The Buzz

Defense Contracting: The Pentagon's Obamacare

The 115th Congress is now in session and the first order of business for the Republican majority is to repeal Obamacare. Whatever one thinks of the politics of Obamacare’s creation and its impending demise, what is clear is that the law as implemented is a failure. Costs are skyrocketing. Young people are voting against the system in the millions, refusing to buy insurance and instead paying the fine. Those of us who have insurance are seeing our premiums, deductibles and co-pays rise significantly, often for insurance plans that offer less choice. At least one third of all the state Obamacare exchanges have only a single provider. Obamacare has provided new benefits for some 20 million Americans while harming the circumstances, medical and financial, of perhaps ten times that many.  

President-elect Trump campaigned on the slogan of repealing and replacing Obamacare. This was part of his general theme of making government more efficient and responsive to the needs of the people. Since winning the November election, Mr. Trump has taken this same theme and applied it to other areas of government, notably defense. In several tweets, he questioned the costs of major defense programs. What he assumed, erroneously but understandably given his private sector background, was that the costs of these programs seemed high because the companies behind the programs were trying to earn excessive returns. In fact, this is not the case. The reasons for the high costs of some defense programs have to do with the structural defects of the defense contracting process and the inherent challenges of trying to build relatively small quantities of very specialized and high tech items that have no commercial counterparts.

But in some ways Obamacare and defense contracting are similar. It is these common features that are at the heart of the challenges to costs and effectiveness faced by both. Here are several examples.

The first thing that Obamacare and defense contracting have in common is a dysfunctional requirements process. One of the major complaints against Obamacare from the outset was the massive array of new requirements levied on all insurance policies. The list of circumstances, procedures and tests that insurance policies are now required to cover is enormous, as is the additional cost associated with these mandates. Younger people complain that they are required to buy more insurance than they need and older individuals have policies that cover extremely low-risk events such as birth control and pregnancy. All the interested parties saw the Affordable Care Act (ACA) as a once in a lifetime opportunity and they loaded it down with every requirement they could imagine. Apparently, no one in a position to influence the contents of the ACA bothered to ask what would be the impact on the costs of individual policies and on overall government expenditures on health care of runaway requirements.

The requirements process also is a big problem for defense contracting. Major new defense programs for armored fighting vehicles, ships, submarines and aircraft come along once in a generation, now often twice that length of time. So the organizations that generate requirements for these new platforms often go overboard, throwing in everything including the kitchen sink. They also tend to require levels of performance (e.g., speed, protection, power and maneuverability) that are either unattainable or come at a high price. But if you only get one shot at a new tank, fighter or aircraft carrier, why not ask for the moon. It should come as no surprise that with unconstrained requirements come unconstrained costs. Unfortunately, until recently, virtually no one responsible for writing requirements ever asked about the impacts of their whims and desires on the costs of the overall program or about the true technical risks associated with seeking that last increment of performance.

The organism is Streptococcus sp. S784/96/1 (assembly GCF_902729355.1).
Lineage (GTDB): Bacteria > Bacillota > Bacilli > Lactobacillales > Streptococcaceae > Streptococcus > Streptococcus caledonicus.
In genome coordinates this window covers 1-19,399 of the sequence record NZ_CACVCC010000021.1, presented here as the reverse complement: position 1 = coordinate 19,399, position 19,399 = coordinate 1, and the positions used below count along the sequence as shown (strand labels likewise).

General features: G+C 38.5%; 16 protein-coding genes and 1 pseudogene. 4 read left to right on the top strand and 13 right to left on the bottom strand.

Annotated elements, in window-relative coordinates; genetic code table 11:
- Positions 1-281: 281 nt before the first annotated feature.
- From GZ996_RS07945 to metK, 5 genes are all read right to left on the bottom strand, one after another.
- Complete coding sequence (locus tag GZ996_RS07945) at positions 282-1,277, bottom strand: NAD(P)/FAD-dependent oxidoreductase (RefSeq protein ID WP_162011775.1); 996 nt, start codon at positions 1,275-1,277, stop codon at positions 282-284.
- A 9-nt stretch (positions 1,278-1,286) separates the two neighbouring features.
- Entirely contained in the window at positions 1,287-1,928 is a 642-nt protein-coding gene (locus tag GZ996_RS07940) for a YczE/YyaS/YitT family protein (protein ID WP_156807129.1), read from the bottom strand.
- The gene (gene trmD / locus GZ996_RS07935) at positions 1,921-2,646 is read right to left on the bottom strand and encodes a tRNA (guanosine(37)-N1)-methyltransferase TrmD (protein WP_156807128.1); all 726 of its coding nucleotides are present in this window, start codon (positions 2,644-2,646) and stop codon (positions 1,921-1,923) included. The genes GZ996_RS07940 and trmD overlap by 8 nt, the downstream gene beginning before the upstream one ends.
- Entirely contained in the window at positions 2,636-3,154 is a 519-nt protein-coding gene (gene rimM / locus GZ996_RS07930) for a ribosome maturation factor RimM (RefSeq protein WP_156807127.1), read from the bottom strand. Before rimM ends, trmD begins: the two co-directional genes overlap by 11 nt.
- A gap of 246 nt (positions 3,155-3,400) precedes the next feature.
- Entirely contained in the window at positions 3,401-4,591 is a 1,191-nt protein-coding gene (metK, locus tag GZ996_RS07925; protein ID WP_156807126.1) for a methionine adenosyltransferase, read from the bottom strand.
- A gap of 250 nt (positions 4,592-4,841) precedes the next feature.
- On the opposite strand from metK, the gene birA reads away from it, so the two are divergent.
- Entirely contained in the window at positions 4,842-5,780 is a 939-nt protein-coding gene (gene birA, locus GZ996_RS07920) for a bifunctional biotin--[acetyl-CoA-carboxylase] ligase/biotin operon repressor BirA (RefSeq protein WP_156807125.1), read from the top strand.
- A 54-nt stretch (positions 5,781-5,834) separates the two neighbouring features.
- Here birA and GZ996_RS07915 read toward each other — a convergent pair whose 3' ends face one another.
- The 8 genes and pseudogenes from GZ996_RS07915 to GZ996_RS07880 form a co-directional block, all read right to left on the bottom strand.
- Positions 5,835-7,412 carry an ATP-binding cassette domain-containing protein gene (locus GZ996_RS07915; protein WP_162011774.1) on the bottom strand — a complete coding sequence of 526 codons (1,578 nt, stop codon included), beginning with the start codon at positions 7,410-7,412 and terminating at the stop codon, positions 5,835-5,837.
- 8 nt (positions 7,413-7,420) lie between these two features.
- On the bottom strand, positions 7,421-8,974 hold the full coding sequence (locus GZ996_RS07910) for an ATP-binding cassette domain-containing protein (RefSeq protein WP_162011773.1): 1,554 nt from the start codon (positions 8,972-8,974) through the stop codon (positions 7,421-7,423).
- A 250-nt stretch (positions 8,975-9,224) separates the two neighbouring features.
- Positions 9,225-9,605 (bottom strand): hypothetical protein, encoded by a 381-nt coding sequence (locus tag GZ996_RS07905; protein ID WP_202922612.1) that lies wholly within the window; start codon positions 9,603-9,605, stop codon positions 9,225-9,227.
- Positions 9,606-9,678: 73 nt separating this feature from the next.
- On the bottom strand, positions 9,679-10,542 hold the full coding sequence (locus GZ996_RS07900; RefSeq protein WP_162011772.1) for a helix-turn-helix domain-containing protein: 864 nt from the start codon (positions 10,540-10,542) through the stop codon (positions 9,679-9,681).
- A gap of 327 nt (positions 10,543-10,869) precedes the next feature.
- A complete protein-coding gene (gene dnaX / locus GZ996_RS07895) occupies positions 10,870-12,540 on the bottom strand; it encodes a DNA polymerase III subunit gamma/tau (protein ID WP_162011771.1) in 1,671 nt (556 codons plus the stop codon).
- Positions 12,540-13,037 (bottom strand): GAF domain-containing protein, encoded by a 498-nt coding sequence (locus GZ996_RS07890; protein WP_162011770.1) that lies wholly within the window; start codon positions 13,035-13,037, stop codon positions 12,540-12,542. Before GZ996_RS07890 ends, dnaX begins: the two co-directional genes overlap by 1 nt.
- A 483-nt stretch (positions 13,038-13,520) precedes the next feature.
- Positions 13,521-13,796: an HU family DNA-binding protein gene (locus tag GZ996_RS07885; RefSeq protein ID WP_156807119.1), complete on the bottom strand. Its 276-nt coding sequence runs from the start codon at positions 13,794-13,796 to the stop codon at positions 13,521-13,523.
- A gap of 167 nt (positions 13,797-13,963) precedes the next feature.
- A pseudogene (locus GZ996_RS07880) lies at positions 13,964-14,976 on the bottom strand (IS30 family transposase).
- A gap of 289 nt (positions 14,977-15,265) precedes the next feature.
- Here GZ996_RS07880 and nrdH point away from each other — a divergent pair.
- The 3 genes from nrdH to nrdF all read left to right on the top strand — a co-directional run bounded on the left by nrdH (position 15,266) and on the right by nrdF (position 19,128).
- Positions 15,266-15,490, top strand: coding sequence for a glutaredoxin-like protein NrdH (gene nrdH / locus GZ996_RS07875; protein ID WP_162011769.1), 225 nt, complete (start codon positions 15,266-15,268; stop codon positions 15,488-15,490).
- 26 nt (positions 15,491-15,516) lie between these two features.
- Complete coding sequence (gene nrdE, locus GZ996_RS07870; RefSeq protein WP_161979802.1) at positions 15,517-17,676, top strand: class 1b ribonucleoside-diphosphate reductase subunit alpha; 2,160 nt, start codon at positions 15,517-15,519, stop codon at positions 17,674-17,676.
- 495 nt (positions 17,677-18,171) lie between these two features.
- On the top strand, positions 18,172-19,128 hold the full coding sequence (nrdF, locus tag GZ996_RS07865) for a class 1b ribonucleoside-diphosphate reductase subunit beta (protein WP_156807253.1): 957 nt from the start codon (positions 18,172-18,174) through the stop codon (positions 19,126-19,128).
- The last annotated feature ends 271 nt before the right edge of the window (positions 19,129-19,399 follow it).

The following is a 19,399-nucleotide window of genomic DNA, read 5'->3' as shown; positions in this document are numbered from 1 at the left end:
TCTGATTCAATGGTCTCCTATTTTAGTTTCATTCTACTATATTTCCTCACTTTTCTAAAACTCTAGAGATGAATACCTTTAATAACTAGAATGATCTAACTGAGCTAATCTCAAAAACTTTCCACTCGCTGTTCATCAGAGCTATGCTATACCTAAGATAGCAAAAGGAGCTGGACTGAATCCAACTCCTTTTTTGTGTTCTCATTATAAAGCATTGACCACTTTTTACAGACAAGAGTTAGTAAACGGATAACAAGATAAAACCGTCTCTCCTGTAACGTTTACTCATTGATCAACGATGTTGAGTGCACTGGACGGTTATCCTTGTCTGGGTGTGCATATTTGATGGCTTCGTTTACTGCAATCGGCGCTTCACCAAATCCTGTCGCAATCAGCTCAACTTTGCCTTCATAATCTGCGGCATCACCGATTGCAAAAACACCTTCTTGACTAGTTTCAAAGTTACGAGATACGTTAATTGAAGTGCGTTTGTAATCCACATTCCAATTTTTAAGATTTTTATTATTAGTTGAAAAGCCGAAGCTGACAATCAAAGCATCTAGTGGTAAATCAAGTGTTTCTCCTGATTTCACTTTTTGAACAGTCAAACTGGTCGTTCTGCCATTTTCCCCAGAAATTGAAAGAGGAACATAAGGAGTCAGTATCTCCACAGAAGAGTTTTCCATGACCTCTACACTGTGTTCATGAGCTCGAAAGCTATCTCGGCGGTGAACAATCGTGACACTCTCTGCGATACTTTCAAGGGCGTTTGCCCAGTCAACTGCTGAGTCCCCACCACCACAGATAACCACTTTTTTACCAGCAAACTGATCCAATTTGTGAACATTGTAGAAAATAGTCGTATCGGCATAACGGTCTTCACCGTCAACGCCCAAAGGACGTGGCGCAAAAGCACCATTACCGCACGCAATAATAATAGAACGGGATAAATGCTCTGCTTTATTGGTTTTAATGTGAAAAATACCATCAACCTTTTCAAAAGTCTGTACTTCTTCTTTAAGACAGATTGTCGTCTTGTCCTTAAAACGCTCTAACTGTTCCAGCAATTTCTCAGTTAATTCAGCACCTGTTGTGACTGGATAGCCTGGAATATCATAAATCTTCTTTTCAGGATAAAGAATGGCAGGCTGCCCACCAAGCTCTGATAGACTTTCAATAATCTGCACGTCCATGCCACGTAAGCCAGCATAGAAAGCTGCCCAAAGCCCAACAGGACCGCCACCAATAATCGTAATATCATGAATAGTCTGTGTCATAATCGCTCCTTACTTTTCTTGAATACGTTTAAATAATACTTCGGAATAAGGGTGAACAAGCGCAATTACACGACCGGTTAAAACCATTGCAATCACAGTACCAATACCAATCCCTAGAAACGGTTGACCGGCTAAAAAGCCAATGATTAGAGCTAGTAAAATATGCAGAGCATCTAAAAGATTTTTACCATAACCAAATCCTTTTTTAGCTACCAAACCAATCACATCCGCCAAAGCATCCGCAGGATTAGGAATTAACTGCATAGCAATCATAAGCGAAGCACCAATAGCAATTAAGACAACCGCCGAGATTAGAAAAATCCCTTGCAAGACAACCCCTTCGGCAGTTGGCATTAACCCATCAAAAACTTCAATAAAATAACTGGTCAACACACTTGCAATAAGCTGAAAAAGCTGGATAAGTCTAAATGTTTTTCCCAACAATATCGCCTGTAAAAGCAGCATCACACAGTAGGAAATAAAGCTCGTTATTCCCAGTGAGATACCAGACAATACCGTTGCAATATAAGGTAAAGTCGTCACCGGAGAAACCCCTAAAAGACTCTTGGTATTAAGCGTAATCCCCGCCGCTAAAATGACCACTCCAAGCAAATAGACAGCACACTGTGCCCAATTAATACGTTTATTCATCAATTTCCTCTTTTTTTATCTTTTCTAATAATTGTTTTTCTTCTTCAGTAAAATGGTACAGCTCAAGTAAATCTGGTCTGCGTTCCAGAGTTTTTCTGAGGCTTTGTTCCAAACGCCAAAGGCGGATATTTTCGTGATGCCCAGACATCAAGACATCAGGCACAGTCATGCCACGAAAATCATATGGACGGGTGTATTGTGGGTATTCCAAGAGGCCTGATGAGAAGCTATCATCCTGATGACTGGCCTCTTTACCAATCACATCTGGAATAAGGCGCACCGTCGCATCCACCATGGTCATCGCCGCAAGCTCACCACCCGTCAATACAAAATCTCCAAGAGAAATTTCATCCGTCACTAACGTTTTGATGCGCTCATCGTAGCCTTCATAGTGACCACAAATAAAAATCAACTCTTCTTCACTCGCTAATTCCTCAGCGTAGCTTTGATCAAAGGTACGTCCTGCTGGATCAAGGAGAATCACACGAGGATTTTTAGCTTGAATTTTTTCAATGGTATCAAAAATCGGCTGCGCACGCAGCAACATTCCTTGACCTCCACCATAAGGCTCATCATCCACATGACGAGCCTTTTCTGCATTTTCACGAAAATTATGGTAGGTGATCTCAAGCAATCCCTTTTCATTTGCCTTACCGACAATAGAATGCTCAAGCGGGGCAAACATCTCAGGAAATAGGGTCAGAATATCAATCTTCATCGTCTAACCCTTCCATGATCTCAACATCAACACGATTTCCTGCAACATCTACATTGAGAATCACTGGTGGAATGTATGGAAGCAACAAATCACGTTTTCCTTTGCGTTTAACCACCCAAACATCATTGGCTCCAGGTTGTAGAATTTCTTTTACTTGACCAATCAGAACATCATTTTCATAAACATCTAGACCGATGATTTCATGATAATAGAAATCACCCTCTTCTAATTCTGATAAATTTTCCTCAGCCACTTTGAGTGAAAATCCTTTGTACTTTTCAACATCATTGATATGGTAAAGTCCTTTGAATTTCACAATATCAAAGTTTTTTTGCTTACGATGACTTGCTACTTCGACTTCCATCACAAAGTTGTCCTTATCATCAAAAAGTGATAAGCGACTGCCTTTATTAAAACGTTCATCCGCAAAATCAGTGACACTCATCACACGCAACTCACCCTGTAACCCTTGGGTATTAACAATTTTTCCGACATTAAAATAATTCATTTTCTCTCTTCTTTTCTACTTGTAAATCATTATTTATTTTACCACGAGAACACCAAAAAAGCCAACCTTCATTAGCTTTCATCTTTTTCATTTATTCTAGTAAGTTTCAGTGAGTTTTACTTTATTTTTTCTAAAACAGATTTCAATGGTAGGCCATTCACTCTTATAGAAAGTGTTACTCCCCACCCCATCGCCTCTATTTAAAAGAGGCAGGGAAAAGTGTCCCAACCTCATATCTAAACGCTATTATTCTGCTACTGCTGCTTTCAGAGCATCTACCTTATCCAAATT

Another area where Obamacare and defense contracting behave similarly is in their imposition of stultifying regulations and reporting requirements on the private sector, the medical system and the private defense industry, respectively. Neither the health care bureaucracy or the defense contracting community do a very good job of assessing the cost associated with regulations and reporting requirements. The IRS reported it needed to hire thousands of new staff to deal with monitoring compliance with the obligations of the ACA. Hospitals and physicians in private practice have been forced to hire additional staff just to deal with the reporting requirements in Obamacare. Defense contractors have to keep two sets of books, one that conforms to the Pentagon’s specialized accounting standards and the other that is based on the generally accepted accounting standards used throughout the private sector. For some defense programs the companies are required to keep on staff more auditors, lawyers, contracting specialists and testers than they have engineers. Neither for Obamacare or in defense contracting are the costs identified of all those government bureaucrats required to write and administer the regulations.  

The third characteristic they both have in common is the failure to create a predictable, competitive commercial environment in which private companies can thrive while providing cost effective goods and services. Opponents of Obamacare have complained from the beginning that the law failed to permit insurance companies to operate across state lines, thereby creating de facto cartels or even monopolies for insurance. Tort reform is another area where the ACA failed to create the right environment for insurance companies. Physicians are exiting private practice and joining the emerging health care behemoths in order to reduce overhead and protect their livelihoods.

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